A British diplomat in the Thatcher era who visited him at his office in Pietermaritzburg hit upon a stratagem to defuse what he anticipated would be a tricky reception. He arrived with a pile of video-recordings of recent Arsenal games. The two got on famously.
I took a similar approach the one time I interviewed Gwala, lulling him into a sense of security which later he regretted. The year was 1992. Gwala was the ANC's top general in Natal's Zulu war - ANC Zulus against Mangosuthu Buthelezi's Inkatha Zulus. "The Lion of the Natal Midlands", his adoring foot-soldiers would call him. His bearing, however, was far from martial. He was a tiny man who had been suffering for years from motor neurone disease. His arms hung limply by his sides, lifeless as a rag doll's. But his eyes burned when I walked in; his expression was severe.
"Mr Gwala," I said, "what I would like you to talk about is the dialectic, taking in the objective contradictions, that accounts for the demise this season of the Arsenal football team?" Puzzled, he suddenly got the joke. He hurled back his head, body otherwise inert, and laughed till he cried.
Then I asked him about the conflict with Inkatha. The general view among black South Africans was that Buthelezi was the aggressor, that he was working hand in hand with sinister elements in the security force to destroy the ANC's Zulu base - a perception which history has since amply demonstrated to be true. But by fighting back, was Gwala not simply fuelling the war, was he not delaying progress towards democracy?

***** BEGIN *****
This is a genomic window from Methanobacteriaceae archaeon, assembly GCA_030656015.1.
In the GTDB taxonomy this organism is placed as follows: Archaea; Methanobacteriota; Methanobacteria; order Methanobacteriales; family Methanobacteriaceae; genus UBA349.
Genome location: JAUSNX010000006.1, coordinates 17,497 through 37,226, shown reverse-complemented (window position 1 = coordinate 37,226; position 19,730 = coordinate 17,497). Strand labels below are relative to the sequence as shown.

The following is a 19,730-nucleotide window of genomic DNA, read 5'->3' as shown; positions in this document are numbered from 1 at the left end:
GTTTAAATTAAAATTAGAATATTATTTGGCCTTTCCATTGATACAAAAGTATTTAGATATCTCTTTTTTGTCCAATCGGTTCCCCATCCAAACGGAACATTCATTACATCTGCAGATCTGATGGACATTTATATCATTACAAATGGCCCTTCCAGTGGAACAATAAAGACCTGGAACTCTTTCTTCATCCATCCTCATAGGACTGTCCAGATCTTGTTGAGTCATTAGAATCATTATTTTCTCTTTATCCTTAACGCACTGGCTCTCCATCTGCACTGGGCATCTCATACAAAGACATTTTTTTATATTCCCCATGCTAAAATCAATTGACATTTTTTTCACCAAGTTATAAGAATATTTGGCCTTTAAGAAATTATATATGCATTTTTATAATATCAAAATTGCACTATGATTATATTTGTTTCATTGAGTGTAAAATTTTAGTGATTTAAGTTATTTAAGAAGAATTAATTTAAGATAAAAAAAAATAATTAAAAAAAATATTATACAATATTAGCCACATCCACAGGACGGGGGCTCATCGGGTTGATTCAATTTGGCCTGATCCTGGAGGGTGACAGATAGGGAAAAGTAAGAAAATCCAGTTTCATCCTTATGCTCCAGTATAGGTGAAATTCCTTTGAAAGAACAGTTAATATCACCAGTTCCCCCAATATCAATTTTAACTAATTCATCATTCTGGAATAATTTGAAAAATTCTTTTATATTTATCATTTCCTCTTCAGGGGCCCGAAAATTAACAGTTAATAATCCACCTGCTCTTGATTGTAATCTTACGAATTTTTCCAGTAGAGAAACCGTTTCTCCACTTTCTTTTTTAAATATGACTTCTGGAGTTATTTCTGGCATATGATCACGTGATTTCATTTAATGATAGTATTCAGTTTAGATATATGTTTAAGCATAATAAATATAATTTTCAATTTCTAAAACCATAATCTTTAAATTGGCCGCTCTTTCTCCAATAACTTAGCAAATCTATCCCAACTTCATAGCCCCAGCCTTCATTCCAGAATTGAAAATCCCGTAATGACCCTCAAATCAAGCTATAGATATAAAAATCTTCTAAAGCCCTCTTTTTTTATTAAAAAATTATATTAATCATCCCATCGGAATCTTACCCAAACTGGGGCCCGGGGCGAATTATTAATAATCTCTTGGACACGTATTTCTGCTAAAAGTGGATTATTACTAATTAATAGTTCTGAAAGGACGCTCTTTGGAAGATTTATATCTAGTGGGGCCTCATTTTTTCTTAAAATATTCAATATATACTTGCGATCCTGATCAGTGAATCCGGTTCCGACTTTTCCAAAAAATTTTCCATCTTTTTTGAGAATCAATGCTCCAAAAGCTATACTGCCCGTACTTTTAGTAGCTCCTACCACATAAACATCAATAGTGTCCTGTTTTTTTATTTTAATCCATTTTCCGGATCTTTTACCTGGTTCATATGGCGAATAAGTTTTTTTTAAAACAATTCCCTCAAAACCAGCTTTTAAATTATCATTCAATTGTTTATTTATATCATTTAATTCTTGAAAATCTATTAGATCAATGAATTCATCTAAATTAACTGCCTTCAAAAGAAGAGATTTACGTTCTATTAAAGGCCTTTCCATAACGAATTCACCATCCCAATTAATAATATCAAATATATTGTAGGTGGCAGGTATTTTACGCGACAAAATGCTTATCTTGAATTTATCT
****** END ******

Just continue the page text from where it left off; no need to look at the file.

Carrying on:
His response was the same as that the Bosnian government army might give today to those who counsel a cessation of hostilities against the Bosnian Serbs. "It's all very well for outsiders in Johannesburg and Cape Town to talk peace but here people have no choice but to defend themselves by fighting back." Then he said what got him into trouble later, with the ANC as with all other political parties. "Make no mistake. We kill Inkatha warlords."
Gwala was the aged enfant terrible of the ANC, a man who continued to preach the message of war, no compromise and insurrection even after Mandela had initiated talks for the transfer of power with F.W. de Klerk. He was a hell-raising orator, a shameless populist, who in private conversation would pepper his conversation with allusions to Napoleon, Dickens, Shakespeare, the Bible and the Anglo-Zulu war. He was one of those really clever Marxists. No one in the ANC was more erudite than he. Yet no one was less in tune with the reconciliation times.
If history passed him by in his later years, Gwala remained a lion-heart all his life in his resolve to fight the injustice of apartheid, paying the price of 15 years in jail on Robben Island, where he fought with Nelson Mandela about the strategies required to bring about liberation. He kept on fighting after the crushing death three years ago of his daughter, his nurse and constant companion. And even if South African history will tell that he contributed little on the last mile to democracy, the Zulus of Pietermaritzburg, the majority of urban Zulus who support the ANC, will always venerate his memory.
Harry Gwala, political activist: born 30 July 1920; died Pietermaritzburg 20 June 1995.Reuse content